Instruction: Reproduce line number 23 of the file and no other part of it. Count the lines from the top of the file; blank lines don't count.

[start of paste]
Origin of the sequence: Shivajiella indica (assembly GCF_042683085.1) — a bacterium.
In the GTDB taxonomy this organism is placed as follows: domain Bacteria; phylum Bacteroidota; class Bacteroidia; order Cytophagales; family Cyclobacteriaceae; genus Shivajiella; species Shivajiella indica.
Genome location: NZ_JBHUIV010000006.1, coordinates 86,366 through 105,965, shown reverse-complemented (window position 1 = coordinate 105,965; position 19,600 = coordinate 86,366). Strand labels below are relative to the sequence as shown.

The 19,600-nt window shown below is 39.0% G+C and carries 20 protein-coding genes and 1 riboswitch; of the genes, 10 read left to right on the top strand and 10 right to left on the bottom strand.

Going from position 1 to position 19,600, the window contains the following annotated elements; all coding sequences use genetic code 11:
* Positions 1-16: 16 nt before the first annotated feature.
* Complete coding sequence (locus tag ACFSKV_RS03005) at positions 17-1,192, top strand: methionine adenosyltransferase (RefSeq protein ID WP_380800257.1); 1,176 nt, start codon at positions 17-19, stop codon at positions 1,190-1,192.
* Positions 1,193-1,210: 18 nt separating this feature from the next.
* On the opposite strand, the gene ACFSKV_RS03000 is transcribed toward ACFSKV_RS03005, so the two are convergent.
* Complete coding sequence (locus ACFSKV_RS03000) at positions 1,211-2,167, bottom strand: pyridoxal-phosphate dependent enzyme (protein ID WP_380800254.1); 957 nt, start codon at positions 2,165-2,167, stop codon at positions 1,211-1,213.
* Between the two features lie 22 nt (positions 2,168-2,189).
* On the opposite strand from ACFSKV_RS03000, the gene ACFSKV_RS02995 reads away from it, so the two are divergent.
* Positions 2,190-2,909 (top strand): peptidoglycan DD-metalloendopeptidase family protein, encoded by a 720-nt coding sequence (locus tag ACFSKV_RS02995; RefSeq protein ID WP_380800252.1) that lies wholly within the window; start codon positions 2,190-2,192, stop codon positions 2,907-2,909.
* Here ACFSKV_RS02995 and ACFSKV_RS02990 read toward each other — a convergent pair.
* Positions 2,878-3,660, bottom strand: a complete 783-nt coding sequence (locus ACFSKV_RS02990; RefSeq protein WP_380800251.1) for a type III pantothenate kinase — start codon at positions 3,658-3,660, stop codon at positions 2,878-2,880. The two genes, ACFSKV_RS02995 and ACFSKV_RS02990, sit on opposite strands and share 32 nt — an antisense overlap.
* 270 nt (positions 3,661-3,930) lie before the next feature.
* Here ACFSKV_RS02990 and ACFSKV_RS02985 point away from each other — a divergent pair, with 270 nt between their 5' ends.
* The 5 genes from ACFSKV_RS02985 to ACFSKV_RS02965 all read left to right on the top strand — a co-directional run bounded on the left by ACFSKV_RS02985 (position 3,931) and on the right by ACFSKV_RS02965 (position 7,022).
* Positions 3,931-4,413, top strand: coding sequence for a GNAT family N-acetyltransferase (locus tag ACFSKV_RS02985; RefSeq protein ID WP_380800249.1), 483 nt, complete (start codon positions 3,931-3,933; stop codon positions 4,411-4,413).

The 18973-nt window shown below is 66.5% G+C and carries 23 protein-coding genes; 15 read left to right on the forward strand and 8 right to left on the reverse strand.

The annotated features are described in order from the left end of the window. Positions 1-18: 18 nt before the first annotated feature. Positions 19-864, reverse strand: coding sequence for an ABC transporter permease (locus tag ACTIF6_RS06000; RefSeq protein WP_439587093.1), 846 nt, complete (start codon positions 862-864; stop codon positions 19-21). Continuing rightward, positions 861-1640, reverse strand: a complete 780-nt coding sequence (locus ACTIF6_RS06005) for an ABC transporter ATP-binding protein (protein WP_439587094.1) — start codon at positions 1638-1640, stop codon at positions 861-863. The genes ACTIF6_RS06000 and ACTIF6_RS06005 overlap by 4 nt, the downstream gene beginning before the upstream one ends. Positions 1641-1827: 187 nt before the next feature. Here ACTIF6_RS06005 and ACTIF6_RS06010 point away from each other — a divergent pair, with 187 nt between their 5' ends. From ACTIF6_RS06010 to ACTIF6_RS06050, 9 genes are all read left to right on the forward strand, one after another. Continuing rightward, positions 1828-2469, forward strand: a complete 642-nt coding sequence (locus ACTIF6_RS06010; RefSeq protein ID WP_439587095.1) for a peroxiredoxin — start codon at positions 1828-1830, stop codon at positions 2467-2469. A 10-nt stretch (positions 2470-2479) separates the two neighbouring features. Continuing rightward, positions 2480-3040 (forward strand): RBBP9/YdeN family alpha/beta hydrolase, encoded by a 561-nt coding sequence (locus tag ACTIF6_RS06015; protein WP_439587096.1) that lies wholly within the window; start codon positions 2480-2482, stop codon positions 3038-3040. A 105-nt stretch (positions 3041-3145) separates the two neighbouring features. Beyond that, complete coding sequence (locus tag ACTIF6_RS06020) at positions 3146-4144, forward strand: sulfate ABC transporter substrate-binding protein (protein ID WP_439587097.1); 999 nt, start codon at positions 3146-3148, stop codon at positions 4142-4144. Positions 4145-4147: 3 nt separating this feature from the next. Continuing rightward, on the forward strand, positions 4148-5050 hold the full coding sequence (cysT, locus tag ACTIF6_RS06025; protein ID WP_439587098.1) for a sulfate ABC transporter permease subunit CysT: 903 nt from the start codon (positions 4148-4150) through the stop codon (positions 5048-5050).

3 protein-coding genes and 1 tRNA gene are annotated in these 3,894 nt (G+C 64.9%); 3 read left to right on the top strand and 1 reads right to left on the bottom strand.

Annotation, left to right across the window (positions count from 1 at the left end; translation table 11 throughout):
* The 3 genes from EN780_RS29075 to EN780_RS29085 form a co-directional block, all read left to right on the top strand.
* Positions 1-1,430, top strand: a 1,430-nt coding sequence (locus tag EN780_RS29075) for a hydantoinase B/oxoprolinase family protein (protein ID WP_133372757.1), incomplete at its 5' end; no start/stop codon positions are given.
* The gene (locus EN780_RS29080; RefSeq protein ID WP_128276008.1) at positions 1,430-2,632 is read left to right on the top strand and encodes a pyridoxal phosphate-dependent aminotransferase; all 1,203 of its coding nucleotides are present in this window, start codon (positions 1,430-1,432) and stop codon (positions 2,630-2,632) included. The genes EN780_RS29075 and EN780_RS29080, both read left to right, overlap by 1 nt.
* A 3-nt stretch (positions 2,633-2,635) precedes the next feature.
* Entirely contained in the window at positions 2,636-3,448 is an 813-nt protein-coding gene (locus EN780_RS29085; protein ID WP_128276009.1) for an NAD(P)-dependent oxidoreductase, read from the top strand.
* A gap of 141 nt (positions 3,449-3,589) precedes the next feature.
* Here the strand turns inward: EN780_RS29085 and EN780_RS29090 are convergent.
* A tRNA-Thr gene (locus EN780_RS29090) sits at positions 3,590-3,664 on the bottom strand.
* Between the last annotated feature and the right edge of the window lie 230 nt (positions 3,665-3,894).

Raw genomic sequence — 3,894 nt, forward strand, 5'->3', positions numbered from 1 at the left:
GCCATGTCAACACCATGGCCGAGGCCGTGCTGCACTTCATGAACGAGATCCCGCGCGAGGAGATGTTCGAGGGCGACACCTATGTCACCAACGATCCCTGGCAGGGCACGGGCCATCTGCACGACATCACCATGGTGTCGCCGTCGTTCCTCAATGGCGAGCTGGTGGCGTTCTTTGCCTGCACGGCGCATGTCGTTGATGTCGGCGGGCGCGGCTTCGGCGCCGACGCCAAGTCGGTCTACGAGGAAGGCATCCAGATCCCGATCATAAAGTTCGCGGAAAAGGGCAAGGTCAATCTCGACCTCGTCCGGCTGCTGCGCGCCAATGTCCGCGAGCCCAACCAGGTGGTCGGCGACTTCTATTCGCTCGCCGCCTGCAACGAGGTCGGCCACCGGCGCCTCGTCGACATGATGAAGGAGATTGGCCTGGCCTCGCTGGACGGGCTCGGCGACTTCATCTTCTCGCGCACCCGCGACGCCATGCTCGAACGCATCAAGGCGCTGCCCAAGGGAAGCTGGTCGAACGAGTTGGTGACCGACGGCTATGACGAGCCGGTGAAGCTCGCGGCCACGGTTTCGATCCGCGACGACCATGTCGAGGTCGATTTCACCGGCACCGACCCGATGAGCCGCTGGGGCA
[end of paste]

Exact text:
Annotation, left to right across the window (positions count from 1 at the left end; translation table 11 throughout):